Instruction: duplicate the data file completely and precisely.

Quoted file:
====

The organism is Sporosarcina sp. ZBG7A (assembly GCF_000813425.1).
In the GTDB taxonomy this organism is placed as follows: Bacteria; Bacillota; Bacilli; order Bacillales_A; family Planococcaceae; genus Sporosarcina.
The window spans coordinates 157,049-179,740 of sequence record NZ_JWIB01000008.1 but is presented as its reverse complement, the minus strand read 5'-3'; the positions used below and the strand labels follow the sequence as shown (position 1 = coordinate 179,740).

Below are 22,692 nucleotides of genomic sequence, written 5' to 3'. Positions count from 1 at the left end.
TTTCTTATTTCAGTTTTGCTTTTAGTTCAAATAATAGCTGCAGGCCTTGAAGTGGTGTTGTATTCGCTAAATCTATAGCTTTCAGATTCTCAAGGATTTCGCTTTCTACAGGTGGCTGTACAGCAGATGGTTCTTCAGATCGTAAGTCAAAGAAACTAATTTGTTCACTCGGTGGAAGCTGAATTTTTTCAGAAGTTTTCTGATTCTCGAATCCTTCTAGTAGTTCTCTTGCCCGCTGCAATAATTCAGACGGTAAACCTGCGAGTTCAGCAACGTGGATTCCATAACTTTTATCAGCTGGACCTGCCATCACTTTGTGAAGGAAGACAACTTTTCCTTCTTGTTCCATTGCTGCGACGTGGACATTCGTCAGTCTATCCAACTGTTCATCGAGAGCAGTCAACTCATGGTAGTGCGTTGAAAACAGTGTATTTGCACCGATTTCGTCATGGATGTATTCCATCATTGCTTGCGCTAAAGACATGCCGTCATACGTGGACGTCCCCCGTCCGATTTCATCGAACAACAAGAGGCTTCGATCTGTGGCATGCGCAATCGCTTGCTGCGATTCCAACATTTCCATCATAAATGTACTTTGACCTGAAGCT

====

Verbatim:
The organism is Sporosarcina sp. ZBG7A (assembly GCF_000813425.1).
In the GTDB taxonomy this organism is placed as follows: Bacteria; Bacillota; Bacilli; order Bacillales_A; family Planococcaceae; genus Sporosarcina.
The window spans coordinates 157,049-179,740 of sequence record NZ_JWIB01000008.1 but is presented as its reverse complement, the minus strand read 5'-3'; the positions used below and the strand labels follow the sequence as shown (position 1 = coordinate 179,740).

Below are 22,692 nucleotides of genomic sequence, written 5' to 3'. Positions count from 1 at the left end.
TTTCTTATTTCAGTTTTGCTTTTAGTTCAAATAATAGCTGCAGGCCTTGAAGTGGTGTTGTATTCGCTAAATCTATAGCTTTCAGATTCTCAAGGATTTCGCTTTCTACAGGTGGCTGTACAGCAGATGGTTCTTCAGATCGTAAGTCAAAGAAACTAATTTGTTCACTCGGTGGAAGCTGAATTTTTTCAGAAGTTTTCTGATTCTCGAATCCTTCTAGTAGTTCTCTTGCCCGCTGCAATAATTCAGACGGTAAACCTGCGAGTTCAGCAACGTGGATTCCATAACTTTTATCAGCTGGACCTGCCATCACTTTGTGAAGGAAGACAACTTTTCCTTCTTGTTCCATTGCTGCGACGTGGACATTCGTCAGTCTATCCAACTGTTCATCGAGAGCAGTCAACTCATGGTAGTGCGTTGAAAACAGTGTATTTGCACCGATTTCGTCATGGATGTATTCCATCATTGCTTGCGCTAAAGACATGCCGTCATACGTGGACGTCCCCCGTCCGATTTCATCGAACAACAAGAGGCTTCGATCTGTGGCATGCGCAATCGCTTGCTGCGATTCCAACATTTCCATCATAAATGTACTTTGACCTGAAGCT